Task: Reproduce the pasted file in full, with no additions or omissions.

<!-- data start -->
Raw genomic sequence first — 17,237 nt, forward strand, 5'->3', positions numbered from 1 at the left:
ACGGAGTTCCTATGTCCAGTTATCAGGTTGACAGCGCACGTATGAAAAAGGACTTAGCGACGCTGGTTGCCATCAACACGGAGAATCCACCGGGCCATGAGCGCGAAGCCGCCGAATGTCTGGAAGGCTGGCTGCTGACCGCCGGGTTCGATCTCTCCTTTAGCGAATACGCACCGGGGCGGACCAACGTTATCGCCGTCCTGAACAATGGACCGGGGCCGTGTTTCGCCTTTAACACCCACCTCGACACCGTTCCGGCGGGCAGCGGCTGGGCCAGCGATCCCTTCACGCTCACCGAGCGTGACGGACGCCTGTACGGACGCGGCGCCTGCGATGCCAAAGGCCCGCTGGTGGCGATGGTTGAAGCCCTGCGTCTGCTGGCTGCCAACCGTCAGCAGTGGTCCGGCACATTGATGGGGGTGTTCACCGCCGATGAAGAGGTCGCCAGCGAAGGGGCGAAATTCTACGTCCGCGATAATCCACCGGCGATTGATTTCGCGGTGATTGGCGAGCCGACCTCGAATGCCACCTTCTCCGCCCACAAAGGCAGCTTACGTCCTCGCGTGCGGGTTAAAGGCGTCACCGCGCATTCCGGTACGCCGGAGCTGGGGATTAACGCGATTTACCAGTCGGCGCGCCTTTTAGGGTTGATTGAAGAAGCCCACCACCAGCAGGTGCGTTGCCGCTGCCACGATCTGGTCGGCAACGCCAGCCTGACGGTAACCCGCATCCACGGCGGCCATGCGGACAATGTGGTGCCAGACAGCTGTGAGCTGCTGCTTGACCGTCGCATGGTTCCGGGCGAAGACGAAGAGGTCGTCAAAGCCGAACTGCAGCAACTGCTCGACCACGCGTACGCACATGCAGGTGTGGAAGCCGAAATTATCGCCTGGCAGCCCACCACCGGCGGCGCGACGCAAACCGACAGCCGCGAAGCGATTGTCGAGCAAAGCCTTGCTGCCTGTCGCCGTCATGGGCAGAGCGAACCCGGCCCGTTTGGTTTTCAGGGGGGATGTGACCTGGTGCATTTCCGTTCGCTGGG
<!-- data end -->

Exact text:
Raw genomic sequence first — 17,237 nt, forward strand, 5'->3', positions numbered from 1 at the left:
ACGGAGTTCCTATGTCCAGTTATCAGGTTGACAGCGCACGTATGAAAAAGGACTTAGCGACGCTGGTTGCCATCAACACGGAGAATCCACCGGGCCATGAGCGCGAAGCCGCCGAATGTCTGGAAGGCTGGCTGCTGACCGCCGGGTTCGATCTCTCCTTTAGCGAATACGCACCGGGGCGGACCAACGTTATCGCCGTCCTGAACAATGGACCGGGGCCGTGTTTCGCCTTTAACACCCACCTCGACACCGTTCCGGCGGGCAGCGGCTGGGCCAGCGATCCCTTCACGCTCACCGAGCGTGACGGACGCCTGTACGGACGCGGCGCCTGCGATGCCAAAGGCCCGCTGGTGGCGATGGTTGAAGCCCTGCGTCTGCTGGCTGCCAACCGTCAGCAGTGGTCCGGCACATTGATGGGGGTGTTCACCGCCGATGAAGAGGTCGCCAGCGAAGGGGCGAAATTCTACGTCCGCGATAATCCACCGGCGATTGATTTCGCGGTGATTGGCGAGCCGACCTCGAATGCCACCTTCTCCGCCCACAAAGGCAGCTTACGTCCTCGCGTGCGGGTTAAAGGCGTCACCGCGCATTCCGGTACGCCGGAGCTGGGGATTAACGCGATTTACCAGTCGGCGCGCCTTTTAGGGTTGATTGAAGAAGCCCACCACCAGCAGGTGCGTTGCCGCTGCCACGATCTGGTCGGCAACGCCAGCCTGACGGTAACCCGCATCCACGGCGGCCATGCGGACAATGTGGTGCCAGACAGCTGTGAGCTGCTGCTTGACCGTCGCATGGTTCCGGGCGAAGACGAAGAGGTCGTCAAAGCCGAACTGCAGCAACTGCTCGACCACGCGTACGCACATGCAGGTGTGGAAGCCGAAATTATCGCCTGGCAGCCCACCACCGGCGGCGCGACGCAAACCGACAGCCGCGAAGCGATTGTCGAGCAAAGCCTTGCTGCCTGTCGCCGTCATGGGCAGAGCGAACCCGGCCCGTTTGGTTTTCAGGGGGGATGTGACCTGGTGCATTTCCGTTCGCTGGG